The members of the family at Mount Morven consulted together, before Sydney Westerfield was informed of her brother’s disappearance and of her mother’s death.
Speaking first, as master of the house, Herbert Linley offered his opinion without hesitation. His impulsive kindness shrank from the prospect of reviving the melancholy recollections associated with Sydney’s domestic life. “Why distress the poor child, just as she is beginning to feel happy among us?” he asked. “Give me the newspaper; I shan’t feel easy till I have torn it up.”
His wife drew the newspaper out of his reach. “Wait a little,” she said, quietly; “some of us may feel that it is no part of our duty to conceal the truth.”
Mrs. Presty spoke next. To the surprise of the family council, she agreed with her son-in-law.
“Somebody must speak out,” the old lady began; “and I mean to set the example. Telling the truth,” she declared, turning severely to her daughter, “is a more complicated affair than you seem to think. It’s a question of morality, of course; but — in family circles, my dear — it’s sometimes a question of convenience as well. Is it convenient to upset my granddaughter’s governess, just as she is entering on her new duties? Certainly not! Good heavens, what does it matter to my young friend Sydney whether her unnatural mother lives or dies? Herbert, I second your proposal to tear up the paper with the greatest pleasure.”
Herbert, sitting next to Randal, laid his hand affectionately on his brother’s shoulder. “Are you on our side?” he asked.
“I feel inclined to agree with you,” he said to Herbert. “It does seem hard to recall Miss Westerfield to the miserable life that she has led, and to do it in the way of all others which must try her fortitude most cruelly. At the same time —”
“Oh, don’t spoil what you have said by seeing the other side of the question!” cried his brother “You have already put it admirably; leave it as it is.”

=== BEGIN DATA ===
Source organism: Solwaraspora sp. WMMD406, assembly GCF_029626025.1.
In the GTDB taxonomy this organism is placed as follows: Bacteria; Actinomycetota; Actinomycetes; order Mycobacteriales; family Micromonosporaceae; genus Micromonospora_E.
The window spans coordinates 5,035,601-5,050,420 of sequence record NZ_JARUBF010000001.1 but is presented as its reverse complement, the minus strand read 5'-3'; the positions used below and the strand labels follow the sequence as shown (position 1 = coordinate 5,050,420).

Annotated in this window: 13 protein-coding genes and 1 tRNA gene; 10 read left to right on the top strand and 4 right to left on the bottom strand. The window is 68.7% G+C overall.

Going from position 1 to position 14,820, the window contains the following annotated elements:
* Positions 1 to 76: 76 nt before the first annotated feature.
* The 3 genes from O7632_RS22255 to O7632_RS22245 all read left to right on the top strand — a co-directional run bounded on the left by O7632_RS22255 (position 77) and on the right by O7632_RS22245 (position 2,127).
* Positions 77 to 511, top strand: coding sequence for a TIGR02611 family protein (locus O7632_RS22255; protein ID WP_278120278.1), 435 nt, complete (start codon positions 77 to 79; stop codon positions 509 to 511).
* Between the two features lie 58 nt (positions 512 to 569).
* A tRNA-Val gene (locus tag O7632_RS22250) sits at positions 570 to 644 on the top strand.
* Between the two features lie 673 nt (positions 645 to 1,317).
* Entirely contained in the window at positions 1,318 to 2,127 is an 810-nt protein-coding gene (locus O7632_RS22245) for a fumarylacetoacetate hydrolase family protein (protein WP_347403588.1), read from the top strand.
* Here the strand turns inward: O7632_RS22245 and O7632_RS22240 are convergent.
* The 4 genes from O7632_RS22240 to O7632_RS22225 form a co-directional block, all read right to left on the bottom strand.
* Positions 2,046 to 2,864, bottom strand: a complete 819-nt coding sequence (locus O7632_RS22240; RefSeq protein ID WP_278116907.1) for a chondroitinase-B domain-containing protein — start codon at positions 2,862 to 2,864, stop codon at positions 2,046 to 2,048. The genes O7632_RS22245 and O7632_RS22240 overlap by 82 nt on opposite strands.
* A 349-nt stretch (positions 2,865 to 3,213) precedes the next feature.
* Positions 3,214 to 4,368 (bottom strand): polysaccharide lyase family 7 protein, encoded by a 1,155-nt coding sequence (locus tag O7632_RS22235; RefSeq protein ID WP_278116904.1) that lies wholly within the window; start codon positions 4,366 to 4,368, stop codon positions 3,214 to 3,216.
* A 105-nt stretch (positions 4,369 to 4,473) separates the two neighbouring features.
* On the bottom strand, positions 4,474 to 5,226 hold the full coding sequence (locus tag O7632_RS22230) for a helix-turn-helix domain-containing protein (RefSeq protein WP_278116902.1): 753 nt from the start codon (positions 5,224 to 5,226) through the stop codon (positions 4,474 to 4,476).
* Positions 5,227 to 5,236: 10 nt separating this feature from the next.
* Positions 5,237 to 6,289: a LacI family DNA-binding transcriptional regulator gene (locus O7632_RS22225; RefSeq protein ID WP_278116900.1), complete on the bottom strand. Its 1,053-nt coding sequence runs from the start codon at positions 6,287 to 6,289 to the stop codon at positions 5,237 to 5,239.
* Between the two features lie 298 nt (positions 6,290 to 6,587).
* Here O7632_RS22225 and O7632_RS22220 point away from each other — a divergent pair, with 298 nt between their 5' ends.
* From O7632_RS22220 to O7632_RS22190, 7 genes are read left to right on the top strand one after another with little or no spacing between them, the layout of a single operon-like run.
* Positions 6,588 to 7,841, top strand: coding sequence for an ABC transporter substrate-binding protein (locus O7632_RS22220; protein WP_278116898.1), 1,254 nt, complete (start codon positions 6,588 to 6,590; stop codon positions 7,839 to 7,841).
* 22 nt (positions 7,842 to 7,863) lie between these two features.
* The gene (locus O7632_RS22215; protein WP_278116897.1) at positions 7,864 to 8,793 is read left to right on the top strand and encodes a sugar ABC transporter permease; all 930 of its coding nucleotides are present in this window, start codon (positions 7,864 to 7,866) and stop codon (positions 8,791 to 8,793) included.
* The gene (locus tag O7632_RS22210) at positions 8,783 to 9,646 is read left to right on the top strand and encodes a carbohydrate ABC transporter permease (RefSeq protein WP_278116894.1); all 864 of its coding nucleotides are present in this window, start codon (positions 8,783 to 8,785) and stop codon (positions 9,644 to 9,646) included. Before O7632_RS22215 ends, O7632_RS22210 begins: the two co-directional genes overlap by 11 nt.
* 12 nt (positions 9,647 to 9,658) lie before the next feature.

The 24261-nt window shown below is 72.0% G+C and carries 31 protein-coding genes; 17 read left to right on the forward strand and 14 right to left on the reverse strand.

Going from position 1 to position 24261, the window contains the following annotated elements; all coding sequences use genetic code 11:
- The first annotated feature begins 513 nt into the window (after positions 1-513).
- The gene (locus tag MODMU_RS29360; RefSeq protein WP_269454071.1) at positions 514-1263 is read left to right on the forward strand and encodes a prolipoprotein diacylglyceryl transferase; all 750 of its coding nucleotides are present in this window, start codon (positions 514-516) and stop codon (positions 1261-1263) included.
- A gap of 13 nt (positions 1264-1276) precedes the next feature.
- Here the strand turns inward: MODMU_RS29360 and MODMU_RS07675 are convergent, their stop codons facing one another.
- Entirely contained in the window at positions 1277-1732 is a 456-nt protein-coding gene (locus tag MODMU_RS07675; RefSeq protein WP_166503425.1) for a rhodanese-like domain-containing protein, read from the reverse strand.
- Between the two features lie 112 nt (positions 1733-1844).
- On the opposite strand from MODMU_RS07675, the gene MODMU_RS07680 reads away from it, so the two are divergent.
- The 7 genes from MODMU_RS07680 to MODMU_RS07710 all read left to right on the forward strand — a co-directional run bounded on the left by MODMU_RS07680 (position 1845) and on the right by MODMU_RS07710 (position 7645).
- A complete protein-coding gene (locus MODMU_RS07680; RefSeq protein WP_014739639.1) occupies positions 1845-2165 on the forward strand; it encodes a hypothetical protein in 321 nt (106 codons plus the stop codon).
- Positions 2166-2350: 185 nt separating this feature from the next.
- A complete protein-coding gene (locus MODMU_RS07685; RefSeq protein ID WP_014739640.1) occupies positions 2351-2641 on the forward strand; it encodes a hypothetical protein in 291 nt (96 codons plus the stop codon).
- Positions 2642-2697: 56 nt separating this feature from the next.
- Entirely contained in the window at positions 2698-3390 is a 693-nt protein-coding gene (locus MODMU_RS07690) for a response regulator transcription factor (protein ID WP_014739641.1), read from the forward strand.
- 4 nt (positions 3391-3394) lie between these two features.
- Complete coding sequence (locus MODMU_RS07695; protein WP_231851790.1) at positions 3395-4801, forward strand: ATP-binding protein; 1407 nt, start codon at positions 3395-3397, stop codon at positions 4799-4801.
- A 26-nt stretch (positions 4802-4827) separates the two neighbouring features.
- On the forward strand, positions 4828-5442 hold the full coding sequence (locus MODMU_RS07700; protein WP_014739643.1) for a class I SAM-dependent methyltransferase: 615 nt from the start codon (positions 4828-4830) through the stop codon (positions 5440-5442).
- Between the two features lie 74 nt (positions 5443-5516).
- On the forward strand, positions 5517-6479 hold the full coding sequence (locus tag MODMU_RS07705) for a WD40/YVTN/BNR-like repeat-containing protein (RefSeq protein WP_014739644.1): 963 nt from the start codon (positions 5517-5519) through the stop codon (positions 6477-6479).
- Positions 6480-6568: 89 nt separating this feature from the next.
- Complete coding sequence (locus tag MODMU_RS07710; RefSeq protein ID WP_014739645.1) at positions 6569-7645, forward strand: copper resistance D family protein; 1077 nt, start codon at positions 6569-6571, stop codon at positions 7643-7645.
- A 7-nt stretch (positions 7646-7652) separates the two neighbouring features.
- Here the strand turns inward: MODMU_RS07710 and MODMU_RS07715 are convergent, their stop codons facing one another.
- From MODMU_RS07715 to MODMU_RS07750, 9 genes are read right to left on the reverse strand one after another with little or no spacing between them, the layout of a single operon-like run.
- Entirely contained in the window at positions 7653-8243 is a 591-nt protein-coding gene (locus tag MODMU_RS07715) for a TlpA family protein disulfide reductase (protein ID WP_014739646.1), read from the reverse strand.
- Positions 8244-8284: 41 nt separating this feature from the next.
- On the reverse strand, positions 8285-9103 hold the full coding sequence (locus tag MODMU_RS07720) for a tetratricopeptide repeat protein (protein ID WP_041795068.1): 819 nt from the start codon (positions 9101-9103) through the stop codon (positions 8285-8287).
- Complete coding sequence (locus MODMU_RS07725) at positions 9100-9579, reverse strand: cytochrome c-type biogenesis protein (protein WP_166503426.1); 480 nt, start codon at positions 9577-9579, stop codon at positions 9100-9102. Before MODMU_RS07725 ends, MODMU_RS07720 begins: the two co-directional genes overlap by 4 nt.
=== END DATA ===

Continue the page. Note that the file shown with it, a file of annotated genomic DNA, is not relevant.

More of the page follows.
“At the same time,” Randal gently persisted, “I have heard no reasons which satisfy me that we have a right to keep Miss Westerfield in ignorance of what has happened.”
This serious view of the question in debate highly diverted Mrs. Presty. “I do not like that man,” she announced, pointing to Randal; “he always amuses me. Look at him now! He doesn’t know which side he is on, himself.”
“He is on my side,” Herbert declared.
Herbert consulted his brother. “What do you say yourself?”
“I don’t know,” Randal answered.
“There!” cried Mrs. Presty. “What did I tell you?”
Randal tried to set his strange reply in the right light. “I only mean,” he explained, “that I want a little time to think.”
Herbert gave up the dispute and appealed to his wife. “You have still got the American newspaper in your hand,” he said. “What do you mean to do with it?”
Quietly and firmly Mrs. Linley answered: “I mean to show it to Miss Westerfield.”
“Against my opinion? Against your mother’s opinion?” Herbert asked. “Have we no influence over you? Do as Randal does — take time, my dear, to think.”
She answered this with her customary calmness of manner and sweetness of tone. “I am afraid I must appear obstinate; but it is indeed true that I want no time to think; my duty is too plain to me.”